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How to Communicate with Kids About Addiction

In the throes of addiction, it’s important not to forget about all the different types of people who are affected in the process. In particular, the children in the addict’s life cannot be simply brushed off when it comes to the recovery process. Like most things in life, honesty is the best way to handle these types of situations. Sitting down and talking to kids about addiction can help them understand what this person that they love is going through. Here’s some tips for talking to children about addiction…

Know That You Can’t Hide It

One temptation that many families have is to the the entire ordeal from the children, which is just a way of neglecting to confront the situation. However, kids, while more innocent, are not stupid. Children will be able to recognize that something odd is going on, even if they don’t understand the intricacies of what addiction is. This is especially true for older kids, but just as true for younger ones, who have an innate ability to empathize that alerts them when stress is going on around them. Rather than trying to hide the situation from the children, there is something else that should be tried…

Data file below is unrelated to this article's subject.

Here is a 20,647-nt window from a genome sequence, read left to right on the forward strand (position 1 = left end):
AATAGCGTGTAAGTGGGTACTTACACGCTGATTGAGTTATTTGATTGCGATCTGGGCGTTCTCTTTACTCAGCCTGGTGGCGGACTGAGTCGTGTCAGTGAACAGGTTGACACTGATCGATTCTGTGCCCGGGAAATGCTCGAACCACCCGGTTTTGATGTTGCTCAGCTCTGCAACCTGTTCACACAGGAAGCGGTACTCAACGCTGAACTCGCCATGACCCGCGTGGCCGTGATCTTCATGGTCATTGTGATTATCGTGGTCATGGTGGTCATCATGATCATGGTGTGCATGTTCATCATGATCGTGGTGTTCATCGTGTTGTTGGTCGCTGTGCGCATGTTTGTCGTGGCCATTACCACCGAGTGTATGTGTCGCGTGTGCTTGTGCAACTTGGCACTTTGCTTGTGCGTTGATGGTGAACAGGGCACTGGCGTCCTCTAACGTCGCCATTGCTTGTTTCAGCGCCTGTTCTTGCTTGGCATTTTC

Be Honest with Your Children

The best course of action, when it comes to confronting the heart of addiction with your children, is to simply be honest with them. It doesn’t mean that you have to be explicit in the specifics of drug abuse, but it does mean that you are very up front with the struggle of the addict and what this person that they love is going through. This keeps kids from coming to their own solutions, and puts to rest a growing curiosity that can eat away at them as they are growing up. Establishing transparency with your kids early on builds a strong foundation of trust that they will have in you, as well.

Help Them Understand the Harm

By being honest with your kids, it also gives you the ability to talk to them about the dangers of addiction that may be presented in their lives. If any good can come out of somebody that they know going through this, it can serve to help kids see the true hold that addiction can have over a person’s life. Without villainizing the person who is actually going through addiction, try to communicate the importance of avoiding situations and substances that can lead them on a similar path.